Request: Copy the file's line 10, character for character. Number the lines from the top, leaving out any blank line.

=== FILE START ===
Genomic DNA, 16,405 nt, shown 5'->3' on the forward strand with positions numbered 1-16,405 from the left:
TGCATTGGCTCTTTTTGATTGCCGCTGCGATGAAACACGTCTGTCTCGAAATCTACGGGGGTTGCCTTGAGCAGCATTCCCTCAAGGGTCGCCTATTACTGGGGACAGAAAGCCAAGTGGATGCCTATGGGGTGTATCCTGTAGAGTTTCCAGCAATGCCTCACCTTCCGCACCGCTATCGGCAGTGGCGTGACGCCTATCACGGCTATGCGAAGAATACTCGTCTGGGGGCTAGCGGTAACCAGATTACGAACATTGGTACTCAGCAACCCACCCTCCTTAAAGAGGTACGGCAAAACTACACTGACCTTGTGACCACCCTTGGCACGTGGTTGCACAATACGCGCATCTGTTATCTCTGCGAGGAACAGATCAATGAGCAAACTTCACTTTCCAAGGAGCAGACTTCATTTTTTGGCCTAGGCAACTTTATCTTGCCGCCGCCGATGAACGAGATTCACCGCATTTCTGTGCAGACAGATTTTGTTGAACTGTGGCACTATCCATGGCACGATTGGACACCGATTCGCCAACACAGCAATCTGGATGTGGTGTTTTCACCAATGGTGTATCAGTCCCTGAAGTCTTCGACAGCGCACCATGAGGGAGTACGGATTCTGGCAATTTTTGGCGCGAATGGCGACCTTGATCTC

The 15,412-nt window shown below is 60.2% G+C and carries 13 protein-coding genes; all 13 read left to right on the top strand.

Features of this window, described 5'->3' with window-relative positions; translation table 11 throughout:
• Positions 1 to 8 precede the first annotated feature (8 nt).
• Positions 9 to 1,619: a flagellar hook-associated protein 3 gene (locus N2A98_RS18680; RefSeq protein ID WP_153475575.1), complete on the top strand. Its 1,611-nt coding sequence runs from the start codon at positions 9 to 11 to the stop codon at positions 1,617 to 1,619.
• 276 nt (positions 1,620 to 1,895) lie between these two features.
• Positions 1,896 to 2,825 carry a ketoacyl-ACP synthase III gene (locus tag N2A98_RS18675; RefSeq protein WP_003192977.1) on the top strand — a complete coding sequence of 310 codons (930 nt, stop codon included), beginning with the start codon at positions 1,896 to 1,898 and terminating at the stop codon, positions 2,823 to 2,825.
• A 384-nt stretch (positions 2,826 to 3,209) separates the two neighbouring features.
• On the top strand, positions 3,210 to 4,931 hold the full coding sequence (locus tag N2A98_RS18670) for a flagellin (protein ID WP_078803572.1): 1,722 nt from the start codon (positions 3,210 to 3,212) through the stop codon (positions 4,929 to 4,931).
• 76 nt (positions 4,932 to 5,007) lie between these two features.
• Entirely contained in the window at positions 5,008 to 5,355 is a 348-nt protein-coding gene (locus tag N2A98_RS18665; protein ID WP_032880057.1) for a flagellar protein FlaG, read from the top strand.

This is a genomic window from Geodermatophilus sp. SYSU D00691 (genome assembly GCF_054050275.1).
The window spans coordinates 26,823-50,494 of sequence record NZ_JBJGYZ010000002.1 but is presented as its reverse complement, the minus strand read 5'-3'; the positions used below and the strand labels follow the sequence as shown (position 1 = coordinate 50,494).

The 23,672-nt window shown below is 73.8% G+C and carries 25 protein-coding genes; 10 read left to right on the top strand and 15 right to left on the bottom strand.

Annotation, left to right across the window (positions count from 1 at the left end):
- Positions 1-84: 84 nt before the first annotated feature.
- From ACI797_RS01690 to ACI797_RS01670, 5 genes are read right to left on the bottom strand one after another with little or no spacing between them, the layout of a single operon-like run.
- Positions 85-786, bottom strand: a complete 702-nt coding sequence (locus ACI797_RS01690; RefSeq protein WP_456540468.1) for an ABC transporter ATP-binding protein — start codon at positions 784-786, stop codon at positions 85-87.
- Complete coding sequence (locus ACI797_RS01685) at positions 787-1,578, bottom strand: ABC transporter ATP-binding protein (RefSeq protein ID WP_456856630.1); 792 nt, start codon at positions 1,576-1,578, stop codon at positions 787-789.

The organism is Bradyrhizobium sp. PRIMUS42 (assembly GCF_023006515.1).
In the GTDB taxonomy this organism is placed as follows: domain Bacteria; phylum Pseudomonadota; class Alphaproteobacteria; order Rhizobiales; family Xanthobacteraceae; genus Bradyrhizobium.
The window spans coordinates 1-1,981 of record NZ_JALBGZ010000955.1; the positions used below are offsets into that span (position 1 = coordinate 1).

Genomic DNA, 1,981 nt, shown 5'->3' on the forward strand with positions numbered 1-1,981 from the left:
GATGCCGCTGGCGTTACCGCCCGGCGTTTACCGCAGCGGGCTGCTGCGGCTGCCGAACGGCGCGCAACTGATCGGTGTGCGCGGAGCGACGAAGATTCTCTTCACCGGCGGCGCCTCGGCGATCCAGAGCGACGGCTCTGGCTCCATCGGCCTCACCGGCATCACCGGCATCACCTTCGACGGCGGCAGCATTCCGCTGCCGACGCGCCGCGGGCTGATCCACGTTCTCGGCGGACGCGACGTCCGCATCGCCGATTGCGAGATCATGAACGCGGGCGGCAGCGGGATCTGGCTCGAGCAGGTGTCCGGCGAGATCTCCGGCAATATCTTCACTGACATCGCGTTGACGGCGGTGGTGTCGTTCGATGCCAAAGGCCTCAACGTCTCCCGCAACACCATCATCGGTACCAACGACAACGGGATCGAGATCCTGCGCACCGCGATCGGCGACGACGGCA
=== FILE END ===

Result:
• On the top strand, positions 3,210 to 4,931 hold the full coding sequence (locus tag N2A98_RS18670) for a flagellin (protein ID WP_078803572.1): 1,722 nt from the start codon (positions 3,210 to 3,212) through the stop codon (positions 4,929 to 4,931).